Google releases Chrome 77 with custom colors and tab groups
Organizing your tabs so far only works on Android, but you can try it on personal computers Thursday.
Stephen Shanklandprincipal writer
Stephen Shankland has been a reporter at CNET since 1998 and writes about processors, digital photography, AI, quantum computing, computer science, materials science, supercomputers, drones, browsers, 3D printing, USB, and new computing technology in general. He has a soft spot in his heart for standards groups and I/O interfaces. His first big scoop was about radioactive cat poop.
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Google's Chrome gets a splash of color Thursday and some new ways to get a grip on the browser if you have an overabundance of website tabs open. You can now select the colors that'll show on the tab strip, the background behind it and the new tab page.
The colors are a nice touch if you want to personalize your browser, though you could do so already by installing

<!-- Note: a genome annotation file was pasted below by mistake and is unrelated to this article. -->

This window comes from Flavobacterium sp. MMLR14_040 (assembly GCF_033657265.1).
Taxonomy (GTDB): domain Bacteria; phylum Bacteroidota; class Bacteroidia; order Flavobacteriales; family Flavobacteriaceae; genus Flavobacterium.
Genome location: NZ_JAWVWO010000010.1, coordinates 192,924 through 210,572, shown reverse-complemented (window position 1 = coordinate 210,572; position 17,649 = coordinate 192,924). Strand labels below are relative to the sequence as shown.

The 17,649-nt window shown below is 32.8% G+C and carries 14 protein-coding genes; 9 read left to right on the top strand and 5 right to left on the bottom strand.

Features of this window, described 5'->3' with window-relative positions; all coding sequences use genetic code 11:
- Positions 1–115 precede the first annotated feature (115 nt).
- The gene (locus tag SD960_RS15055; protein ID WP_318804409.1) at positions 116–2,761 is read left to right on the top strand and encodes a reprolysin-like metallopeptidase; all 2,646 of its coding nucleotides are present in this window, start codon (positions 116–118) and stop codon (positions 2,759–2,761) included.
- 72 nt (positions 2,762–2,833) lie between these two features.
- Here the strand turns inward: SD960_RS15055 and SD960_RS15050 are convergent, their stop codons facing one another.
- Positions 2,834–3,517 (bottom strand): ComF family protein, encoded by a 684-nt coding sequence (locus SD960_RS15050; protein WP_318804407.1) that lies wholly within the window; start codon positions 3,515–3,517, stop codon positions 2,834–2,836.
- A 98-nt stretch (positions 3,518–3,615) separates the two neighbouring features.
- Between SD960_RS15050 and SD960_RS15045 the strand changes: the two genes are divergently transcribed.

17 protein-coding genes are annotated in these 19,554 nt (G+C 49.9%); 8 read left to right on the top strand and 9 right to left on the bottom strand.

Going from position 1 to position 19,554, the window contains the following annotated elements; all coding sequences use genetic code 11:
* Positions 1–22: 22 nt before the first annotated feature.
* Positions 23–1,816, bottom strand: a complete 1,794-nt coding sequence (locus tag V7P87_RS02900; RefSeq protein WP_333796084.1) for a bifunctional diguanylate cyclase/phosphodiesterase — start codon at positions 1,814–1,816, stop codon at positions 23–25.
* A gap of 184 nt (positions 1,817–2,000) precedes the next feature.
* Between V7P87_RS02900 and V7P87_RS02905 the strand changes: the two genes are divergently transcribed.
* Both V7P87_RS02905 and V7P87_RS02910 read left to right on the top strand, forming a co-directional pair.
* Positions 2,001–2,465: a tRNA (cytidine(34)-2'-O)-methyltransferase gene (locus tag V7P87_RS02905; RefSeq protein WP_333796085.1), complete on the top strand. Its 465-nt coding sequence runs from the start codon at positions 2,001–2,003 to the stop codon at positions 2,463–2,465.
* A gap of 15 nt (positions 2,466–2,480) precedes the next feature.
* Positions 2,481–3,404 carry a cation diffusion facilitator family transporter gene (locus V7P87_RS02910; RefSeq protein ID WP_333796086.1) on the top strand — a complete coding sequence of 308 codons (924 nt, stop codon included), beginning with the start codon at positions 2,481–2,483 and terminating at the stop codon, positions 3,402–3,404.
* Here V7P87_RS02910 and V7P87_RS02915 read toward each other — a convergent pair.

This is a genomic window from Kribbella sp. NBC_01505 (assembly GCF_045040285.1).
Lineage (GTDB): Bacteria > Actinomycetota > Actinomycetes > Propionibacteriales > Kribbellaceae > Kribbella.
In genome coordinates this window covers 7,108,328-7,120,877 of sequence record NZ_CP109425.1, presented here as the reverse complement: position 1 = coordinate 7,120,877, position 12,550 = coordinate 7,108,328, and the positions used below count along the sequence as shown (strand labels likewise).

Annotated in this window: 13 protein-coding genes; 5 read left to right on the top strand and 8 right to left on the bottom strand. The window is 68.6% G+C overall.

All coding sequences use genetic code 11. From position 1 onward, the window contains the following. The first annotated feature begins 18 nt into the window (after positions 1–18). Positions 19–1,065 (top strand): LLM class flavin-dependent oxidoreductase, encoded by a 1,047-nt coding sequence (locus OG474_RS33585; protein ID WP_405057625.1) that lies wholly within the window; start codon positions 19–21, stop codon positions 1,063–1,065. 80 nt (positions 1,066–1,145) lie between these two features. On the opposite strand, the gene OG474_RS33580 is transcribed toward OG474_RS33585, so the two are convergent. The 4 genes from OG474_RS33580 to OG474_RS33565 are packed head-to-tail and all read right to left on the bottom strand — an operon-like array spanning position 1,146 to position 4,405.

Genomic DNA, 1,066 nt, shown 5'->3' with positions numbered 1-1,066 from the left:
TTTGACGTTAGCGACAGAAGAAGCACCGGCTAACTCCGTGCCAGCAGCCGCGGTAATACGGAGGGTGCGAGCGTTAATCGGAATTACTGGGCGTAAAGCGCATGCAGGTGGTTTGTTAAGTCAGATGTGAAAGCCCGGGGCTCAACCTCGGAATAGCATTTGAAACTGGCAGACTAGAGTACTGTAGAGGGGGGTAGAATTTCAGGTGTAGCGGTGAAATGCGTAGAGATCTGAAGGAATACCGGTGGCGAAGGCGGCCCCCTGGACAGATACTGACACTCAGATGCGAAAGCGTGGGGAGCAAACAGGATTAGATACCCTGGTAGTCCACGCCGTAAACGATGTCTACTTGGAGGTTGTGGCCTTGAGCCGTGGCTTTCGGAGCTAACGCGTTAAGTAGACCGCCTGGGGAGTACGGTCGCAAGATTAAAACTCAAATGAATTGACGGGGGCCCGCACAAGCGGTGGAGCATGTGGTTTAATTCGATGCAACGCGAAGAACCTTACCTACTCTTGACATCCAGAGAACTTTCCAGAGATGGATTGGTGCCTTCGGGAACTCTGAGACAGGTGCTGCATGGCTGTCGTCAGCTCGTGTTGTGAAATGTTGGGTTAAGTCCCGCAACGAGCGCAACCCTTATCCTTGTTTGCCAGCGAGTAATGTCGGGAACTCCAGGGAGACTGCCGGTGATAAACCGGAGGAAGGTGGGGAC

extensions. Now it's built in by default. You can reach it by opening a new blank tab, clicking the "customize" button to the lower right, then clicking the "color and theme" tab.
Such cosmetic changes are only skin deep, but a lot of people care about them -- look no further than the mad dash to build a dark mode into every app and operating system right now.
More substantive are changes coming to how Chrome lets you manage tabs,
announced in a blog post Thursday.
In Chrome 77, when you get a lot of tabs and they get too skinny to show text, you can now hover your mouse pointer to reveal each tab's title. And Android's tab selection and organization page, available by tapping the tab number button on the bottom right of your phone's screen, will show tabs in a grid pattern as Google phases in a new look. iPhone and iPad users already have this grid arrangement.
The grid is just the beginning, though, because tab grouping is coming, too. This is a way to organize your tabs into batches so you're not as likely to drown in a sea of tabs. It's arriving first on Android, letting you drag one tab atop another the way you might drag app icons to organize them on Android's home screens. You can also switch more easily among tabs in a group.
Tab groups are headed to personal computers, too. Right now they're disabled by default, but you can try them to see progress. To do so, navigate to chrome://flags/ then search for "tab groups" and enable it.